After the previous post I hadn’t planned to write anything more regarding Easter this year, but the Shoreline had other ideas: during a short, bracing walk on Saltdean beach on Easter Sunday (short and bracing because it was the coldest Easter day ever recorded in the UK), my 8 year old daughter found this impressive greyish pink stone ‘egg’. The biting cold defeated my attempts to photograph it in situ on the beach, but we brought it home to add to the ever-growing Haunted Shoreline Cabinet of Curiosities, and here it is. Not for the first time, an image alone cannot quite do it justice, as the ovoid appearance is accentuated by its remarkable smoothness, but until such time as this blog is available in sensurround format (in glorious Psychedelic Omnivision, of course), you’ll have to take my word for that.
For obvious reasons, eggs are symbols of fertility, but their esoteric symbology goes well beyond that. We have previously considered the egg of Ouroboros, the cosmic serpent, while in alchemical texts the term Philosophic Egg, or similar, is used as a kind of shorthand for the physical vessels (flasks, alembics) within which the alchemical process unfolds: the container within which the Philosopher’s Stone is gestated.
Perhaps unsurprisingly, then, eggs appear frequently in Surrealist artworks. They are a recurring trope in Dali’s work (see also here), appearing in many of his paintings, and the Dali Museum-Theatre in Figueres, Spain, is festooned with giant eggs. For the purposes of this post, the Dalinian image which seems to me most relevant is his 1943 painting Geopoliticus Child Watching The Birth of the New Man:
Painted during WWII while Dali was living in the USA, it is commonly interpreted as a representation of the growing strength of the US as a new world power- certainly this seems to fit, although the esoterically-minded will also note the appearance of a World Egg. To what extent Dali was deliberately referencing alchemical imagery is unclear, but it is a device that recurs in his work- indeed here you can see Dali himself, together with his wife and Muse Gala, being ‘birthed’ from a large egg in a typically outlandish piece of… well, let’s just call it performance art. I am unsure of the date of this film but it is clearly a lot later than the painting above- I would guess it is from the late 1960s, well into Dali’s self-promotion period (see my previous thoughts on that here) and, to me at least, of considerably lesser interest, but the near-identical symbolism is nevertheless worth noting.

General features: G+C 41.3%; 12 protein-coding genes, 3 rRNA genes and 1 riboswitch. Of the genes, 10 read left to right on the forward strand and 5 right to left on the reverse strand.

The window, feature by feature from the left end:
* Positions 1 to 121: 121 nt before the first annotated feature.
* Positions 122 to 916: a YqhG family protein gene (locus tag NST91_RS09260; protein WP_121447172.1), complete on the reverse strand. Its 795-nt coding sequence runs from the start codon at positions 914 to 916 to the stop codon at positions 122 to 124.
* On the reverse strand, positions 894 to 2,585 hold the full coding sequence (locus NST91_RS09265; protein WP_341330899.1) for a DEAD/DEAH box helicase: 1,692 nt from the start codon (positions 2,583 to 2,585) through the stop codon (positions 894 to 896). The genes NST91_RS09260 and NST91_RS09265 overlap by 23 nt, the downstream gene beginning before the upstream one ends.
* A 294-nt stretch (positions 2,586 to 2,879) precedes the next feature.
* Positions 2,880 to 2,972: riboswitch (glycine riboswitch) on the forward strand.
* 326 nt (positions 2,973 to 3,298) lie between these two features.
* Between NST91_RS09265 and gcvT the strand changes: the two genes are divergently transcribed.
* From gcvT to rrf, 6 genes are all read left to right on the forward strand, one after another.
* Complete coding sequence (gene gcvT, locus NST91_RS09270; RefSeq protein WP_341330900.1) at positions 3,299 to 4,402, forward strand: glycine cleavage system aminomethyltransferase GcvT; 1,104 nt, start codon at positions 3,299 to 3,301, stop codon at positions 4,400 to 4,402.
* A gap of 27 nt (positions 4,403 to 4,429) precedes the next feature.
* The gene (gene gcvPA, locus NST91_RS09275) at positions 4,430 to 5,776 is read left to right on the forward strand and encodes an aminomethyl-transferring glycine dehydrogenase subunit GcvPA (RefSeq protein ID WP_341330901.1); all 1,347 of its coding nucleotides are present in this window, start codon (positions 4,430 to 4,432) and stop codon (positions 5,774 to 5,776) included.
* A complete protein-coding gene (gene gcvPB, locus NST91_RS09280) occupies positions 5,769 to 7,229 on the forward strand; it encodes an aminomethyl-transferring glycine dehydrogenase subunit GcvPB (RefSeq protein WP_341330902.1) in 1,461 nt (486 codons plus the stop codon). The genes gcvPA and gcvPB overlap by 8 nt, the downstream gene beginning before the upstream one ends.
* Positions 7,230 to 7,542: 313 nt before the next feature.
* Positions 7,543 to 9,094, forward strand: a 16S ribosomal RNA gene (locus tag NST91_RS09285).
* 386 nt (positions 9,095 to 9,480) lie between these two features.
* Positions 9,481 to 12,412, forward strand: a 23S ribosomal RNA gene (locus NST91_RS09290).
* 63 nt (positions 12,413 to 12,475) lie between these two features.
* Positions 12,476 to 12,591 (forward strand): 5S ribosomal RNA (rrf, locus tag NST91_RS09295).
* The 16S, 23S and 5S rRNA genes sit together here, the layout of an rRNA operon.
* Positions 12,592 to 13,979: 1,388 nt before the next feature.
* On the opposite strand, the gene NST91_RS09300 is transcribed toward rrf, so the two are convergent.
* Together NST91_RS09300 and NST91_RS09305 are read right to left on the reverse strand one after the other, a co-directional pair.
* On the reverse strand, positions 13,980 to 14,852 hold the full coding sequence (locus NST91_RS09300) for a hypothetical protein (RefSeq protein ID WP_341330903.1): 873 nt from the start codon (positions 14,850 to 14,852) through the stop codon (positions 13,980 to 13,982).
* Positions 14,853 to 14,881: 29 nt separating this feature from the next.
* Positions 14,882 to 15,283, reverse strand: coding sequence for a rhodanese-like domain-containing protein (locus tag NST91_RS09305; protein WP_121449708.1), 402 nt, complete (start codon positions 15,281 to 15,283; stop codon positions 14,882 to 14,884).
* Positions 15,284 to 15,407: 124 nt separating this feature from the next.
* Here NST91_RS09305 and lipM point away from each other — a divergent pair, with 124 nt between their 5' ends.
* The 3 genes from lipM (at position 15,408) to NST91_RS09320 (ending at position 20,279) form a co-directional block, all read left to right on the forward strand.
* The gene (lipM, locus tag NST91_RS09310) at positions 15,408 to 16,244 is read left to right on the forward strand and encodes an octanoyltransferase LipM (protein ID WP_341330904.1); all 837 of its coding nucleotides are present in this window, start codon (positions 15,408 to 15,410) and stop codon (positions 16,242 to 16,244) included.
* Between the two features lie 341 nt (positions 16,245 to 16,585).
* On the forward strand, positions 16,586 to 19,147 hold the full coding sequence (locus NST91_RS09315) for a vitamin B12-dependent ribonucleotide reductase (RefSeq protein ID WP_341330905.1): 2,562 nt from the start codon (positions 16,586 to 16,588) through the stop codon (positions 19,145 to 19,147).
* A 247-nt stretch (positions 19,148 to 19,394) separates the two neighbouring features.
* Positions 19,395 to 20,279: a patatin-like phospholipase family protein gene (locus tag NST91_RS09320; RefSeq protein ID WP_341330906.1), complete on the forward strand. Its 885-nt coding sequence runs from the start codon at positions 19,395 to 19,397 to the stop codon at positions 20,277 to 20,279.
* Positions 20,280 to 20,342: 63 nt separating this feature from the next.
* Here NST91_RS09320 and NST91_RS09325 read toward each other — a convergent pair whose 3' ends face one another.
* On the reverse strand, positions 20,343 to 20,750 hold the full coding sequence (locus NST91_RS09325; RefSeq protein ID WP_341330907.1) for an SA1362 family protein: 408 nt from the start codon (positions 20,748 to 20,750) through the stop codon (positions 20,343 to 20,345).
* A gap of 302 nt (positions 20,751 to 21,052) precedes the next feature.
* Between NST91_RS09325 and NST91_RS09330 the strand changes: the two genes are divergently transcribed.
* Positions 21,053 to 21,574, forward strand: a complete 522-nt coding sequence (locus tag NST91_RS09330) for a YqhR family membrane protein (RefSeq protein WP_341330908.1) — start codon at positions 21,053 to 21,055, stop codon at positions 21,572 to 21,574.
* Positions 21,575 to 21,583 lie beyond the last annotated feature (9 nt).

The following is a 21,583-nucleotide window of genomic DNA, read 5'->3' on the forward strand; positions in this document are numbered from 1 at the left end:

Two Surrealist artists who were more explicitly informed by alchemy were Leonora Carrington and Max Ernst. In her essay Down Below, Leonora Carrington describes the egg as “..the dividing line between Great and Small, which makes it impossible to see everything at once“. The dividing line– that is, the liminal threshold, akin to my interpretation of the Shoreline.
Here are a couple of striking egg-related works by Leonora Carrington; firstly Ab Eo Quod, from 1956:
The magnificent golden egg is the centrepiece here, but as usual with Leonora, the whole canvas bursts with enigmatic imagery. The Latin inscription on the chair back reads Ab eo, quod nigram caudam habet abstine terrestrium enim decorum est. I am indebted to Susan Aberth’s book Leonora Carrington: Surrealism, Alchemy and Art for the information that this is excerpted from a 14th century alchemical text known as the Ascensus Nigrum,which by my reckoning translates as the “the ascent of blackness”, presumably a reference to the transmutation of base matter which is the heart of the alchemical process. The inscription itself translates as something along the lines of “Keep away from that with a black tail; this is the beauty of the Earth”. Whatever this may mean, it seems to relate to the bizarre creature that lurks beneath the table, its black, frond-like tail curling around the room.
In The Giantess, or Guardian of the Egg (1947), the egg is, by contrast, rather small..
.. but then, so is everything else in comparison with the towering central figure, which can be readily interpreted as a goddess form, guarding the more usually male-dominated Hermetic mysteries.
Leonora’s sometime lover Max Ernst, meanwhile, was infused and informed by esotericism throughout his life, and this early work of his, The Inner Vision: The Egg (1929) appears to make direct reference to the Philosophic Egg:
…and the birds preparing to hatch from it are readily recognisable as representations of Loplop, Ernst’s oft-depicted avian familiar and totemic guide. So this image would appear to refer to Ernst’s own creative processes: his inner alchemy.
But returning to where we started- while my daughter was certainly rather proud of her discovery of the stone egg, it would probably be fair to say that, for her, the egg that held the most fascination this Easter was this one:
As parents out there will be aware, Kinder Surprise eggs are chocolate eggs that contain small plastic toys- often of a pleasingly bizarre nature. By now, my mind whirling with alchemico-surrealist egg images, I was almost as anxious as her to see what would hatch from this particular egg. And once the chocolate shell was breached, this is what we found within:
I wasn’t immediately sure what it was (although she knew straight away)- but it came with a nametag, in Latin, no less: Vulpes lagopus, and a quick Google confirmed her insistence that it was, therefore, an Arctic fox.
Which, in view of the extreme cold, seemed to make perfect sense.